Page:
Lenhart thanks citizens for peaceful protests


By Melanie Speicheer - mspeicher@sidneydailynews.com



SIDNEY — Shelby County Sheriff John Lenhart has applauded the local residents who took part in the peaceful protest in Sidney over the weekend.

“I’d like to acknowledge the local people who took part in the protest Saturday, Sunday and Monday,” Lenhart said during his weekly interview. “They were able to voice their opinion. They shared what needs to be done. And it was all done in an orderly fashion.”

The protests were held in response to the death of George Floyd, who was killed in Minneapolis after police officer Derek Chauvin put his knee on Floyd’s neck. Floyd, who was handcuffed, was pleading for air while three other police officers watched. All four have been fired, and Chauvin has been charged in Floyd’s death.

“I talked with a couple of them,” said Lenhart. “I urge caution to those people who are interested in getting involved to hesitate before going to a metropolitan area to protest. Some of those people are not there to peacefully protest but are there for the destruction they can do. I fear that local folks going there would be an innocent bystander and get hurt.”

In Columbus, a news reporter was tased and a state representative and president of the Columbus town council were hit with tear gas during protests.

“If you’re being part of the change, be careful,” said Lenhart. “Write letters, vote and help get a candidate elected who has the same beliefs as you do.”

Lenhart remembers the 1960s, which were a troubling time in American history. There were the assassinations of President John Kennedy, his brother Robert Kennedy, and civil rights leader Martin Luther King Jr.

“I had just got out of the military,” said Lenhart, who was then in the reserve. “We were in Columbus, Lima, at two penitentiary riots and Kent State. It was a perfect storm and included the Vietnam War.

“The activities of the people on the right and the people on the left are what we’re seeing today,” he said. “We have the same scenario today — high unemployment, the coronavirus and social disorder. I think it’s going to be a long, hot summer.”

Lenhart said a friend who is a truck driver was getting ready to travel through Minneapolis. Because of radio traffic, he detoured his trip 100 miles so he didn’t have to go through the protests in the city.

For the regular part of his weekly interview, Lenhart reminded residents what they should do if they are stopped by law enforcement or served a summons to court.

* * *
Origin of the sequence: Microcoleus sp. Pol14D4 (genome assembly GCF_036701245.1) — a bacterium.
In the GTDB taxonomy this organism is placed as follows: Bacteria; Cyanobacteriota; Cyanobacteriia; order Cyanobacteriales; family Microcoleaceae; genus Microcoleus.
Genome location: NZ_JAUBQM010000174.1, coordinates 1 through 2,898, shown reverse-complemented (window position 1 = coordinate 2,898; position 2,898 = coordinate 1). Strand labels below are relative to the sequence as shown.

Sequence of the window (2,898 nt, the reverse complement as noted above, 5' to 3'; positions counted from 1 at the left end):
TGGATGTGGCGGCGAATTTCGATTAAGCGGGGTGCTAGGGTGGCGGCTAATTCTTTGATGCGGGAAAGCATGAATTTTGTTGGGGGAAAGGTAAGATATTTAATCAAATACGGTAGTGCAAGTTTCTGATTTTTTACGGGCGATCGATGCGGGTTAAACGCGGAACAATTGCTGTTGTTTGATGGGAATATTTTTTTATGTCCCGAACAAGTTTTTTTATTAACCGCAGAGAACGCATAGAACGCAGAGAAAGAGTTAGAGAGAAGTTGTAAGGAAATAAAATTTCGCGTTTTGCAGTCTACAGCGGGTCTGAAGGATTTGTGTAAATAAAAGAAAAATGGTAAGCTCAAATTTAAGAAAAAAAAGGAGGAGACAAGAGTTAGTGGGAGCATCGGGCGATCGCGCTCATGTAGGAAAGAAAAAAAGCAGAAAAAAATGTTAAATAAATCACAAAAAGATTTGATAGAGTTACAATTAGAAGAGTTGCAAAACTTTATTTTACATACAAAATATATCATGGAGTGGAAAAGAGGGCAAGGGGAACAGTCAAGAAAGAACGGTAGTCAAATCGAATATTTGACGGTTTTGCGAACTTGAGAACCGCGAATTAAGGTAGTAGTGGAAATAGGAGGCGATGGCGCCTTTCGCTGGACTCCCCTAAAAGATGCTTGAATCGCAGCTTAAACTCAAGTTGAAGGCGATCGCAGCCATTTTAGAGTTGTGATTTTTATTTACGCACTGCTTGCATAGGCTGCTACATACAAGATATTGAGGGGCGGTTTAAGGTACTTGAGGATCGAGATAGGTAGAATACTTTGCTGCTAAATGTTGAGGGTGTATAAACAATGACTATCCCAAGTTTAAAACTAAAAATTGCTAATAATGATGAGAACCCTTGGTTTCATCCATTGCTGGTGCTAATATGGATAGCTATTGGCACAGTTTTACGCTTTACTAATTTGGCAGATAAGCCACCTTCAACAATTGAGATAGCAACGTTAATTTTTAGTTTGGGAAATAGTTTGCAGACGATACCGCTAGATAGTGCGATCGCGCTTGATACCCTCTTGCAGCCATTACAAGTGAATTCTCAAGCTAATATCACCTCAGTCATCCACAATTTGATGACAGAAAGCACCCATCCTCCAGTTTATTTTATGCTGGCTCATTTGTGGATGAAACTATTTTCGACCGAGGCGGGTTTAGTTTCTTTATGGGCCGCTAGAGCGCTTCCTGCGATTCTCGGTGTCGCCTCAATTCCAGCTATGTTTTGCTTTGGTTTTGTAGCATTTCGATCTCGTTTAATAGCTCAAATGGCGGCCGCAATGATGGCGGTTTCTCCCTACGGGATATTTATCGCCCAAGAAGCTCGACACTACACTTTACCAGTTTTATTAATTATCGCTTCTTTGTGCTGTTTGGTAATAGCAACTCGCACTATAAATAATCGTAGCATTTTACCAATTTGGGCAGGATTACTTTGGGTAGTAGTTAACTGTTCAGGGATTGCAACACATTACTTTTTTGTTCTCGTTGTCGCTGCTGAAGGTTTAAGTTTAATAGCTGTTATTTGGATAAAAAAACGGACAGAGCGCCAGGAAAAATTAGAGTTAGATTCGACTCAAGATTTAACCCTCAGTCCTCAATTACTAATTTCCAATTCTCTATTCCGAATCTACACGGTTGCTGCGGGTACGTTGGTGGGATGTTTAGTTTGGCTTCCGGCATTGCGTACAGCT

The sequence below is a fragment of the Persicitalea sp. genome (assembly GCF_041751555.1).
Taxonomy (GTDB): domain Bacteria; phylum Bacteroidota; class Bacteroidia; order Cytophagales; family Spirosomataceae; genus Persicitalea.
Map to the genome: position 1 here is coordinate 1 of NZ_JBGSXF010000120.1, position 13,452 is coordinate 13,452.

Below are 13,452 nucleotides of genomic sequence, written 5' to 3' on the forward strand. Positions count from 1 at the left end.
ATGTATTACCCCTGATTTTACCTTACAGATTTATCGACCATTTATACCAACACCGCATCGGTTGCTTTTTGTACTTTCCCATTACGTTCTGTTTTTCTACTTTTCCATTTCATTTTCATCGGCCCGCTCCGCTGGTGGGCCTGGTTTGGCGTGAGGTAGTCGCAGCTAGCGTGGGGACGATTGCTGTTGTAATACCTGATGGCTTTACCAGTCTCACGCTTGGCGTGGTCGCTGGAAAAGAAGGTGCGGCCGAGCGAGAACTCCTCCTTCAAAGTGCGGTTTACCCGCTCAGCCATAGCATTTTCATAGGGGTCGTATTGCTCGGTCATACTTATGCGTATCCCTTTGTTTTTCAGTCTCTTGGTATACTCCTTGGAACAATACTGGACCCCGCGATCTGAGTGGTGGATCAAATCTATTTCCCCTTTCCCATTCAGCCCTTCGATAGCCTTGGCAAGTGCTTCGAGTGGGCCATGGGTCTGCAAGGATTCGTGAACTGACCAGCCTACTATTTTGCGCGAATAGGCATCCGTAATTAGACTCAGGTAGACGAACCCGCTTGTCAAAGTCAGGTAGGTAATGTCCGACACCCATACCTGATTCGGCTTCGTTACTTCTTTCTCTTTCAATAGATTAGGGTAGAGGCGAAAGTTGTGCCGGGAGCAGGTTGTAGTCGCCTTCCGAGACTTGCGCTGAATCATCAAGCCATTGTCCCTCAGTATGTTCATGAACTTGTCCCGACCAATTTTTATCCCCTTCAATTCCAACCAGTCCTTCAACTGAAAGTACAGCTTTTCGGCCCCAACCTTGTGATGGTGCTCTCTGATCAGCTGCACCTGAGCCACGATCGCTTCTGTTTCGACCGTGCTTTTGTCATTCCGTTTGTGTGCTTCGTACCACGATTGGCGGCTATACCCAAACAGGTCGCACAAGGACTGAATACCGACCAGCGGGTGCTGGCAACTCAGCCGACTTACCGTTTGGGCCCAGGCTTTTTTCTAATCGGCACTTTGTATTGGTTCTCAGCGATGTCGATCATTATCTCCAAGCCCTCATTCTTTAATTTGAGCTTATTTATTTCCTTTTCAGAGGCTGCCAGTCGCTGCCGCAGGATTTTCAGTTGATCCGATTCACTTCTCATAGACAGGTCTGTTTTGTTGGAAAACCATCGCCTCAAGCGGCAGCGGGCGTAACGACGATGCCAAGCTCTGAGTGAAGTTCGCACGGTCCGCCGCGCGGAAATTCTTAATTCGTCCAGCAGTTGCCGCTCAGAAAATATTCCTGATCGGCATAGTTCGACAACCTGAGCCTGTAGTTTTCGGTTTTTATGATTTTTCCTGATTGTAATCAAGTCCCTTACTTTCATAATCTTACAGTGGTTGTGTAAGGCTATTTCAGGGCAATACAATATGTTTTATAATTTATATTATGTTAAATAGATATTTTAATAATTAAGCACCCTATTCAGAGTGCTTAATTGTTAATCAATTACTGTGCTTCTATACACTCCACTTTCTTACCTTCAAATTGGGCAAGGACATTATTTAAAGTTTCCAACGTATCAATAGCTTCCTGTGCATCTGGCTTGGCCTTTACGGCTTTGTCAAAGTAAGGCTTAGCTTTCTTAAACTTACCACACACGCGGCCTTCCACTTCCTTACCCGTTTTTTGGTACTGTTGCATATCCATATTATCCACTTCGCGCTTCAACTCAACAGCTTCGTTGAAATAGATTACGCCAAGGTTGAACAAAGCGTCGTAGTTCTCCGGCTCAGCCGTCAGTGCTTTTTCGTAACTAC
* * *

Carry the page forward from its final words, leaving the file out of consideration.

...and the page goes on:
There’s a checklist a person should use if they are arrested, he said.

The checklist includes:

• Don’t talk to the officer about the charges. The officer will advise you of your right to remain silent and that you have the right to have an attorney present during questioning.

• Be respectful of the officer.

• Remain calm.

• Get the officer’s name and badge number.

• Get witnesses names.

• Don’t argue the case with the officer. That will happen with your attorney in the legal system and in court.

• You don’t have to give the officer permission to search your vehicle or house.

• Do not resist arrest.

“You are innocent until proven guilty,” said Lenhart.

Lenhart said community police officers can do a lot to better the relationship between law enforcement and local citizens.

“We need to get to know the people who live in our towns,” said Lenhart. “I’ve seen police chiefs and sheriffs walking with the protesters. We all need to have dialogue with our folks before we get to the situation we’re in now. Black residents have talked about the same issues for a long time. Elected officials are not listening to them.

“Nobody is condoning the violence that is going on,” he said. “These underlying issues have gone on for generations.”

Lenhart said he thinks residents and law enforcement are on the right track to have better relationships.

“We have cameras in all our squad cars,” he said. “Officers are wearing bodycams. Officers use Tasers instead of other means of force. We just bought a ‘glove’ that will give a person a moderate electric shock. There’s all type of new equipment to prevent things (like George Floyd) from happening.”

Training is also an important part of each officer’s responsibilities.

“We’re going to see changes in the future, and technology will help that change,” he said. “I jut know that I’m proud of the folks here.”

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By Melanie Speicheer

mspeicher@sidneydailynews.com

The Sidney Daily News conducts a weekly interview to update readers with news from the Shelby County Sheriff’s Office, 555 Gearhart Road, Sidney.

The Sidney Daily News conducts a weekly interview to update readers with news from the Shelby County Sheriff’s Office, 555 Gearhart Road, Sidney.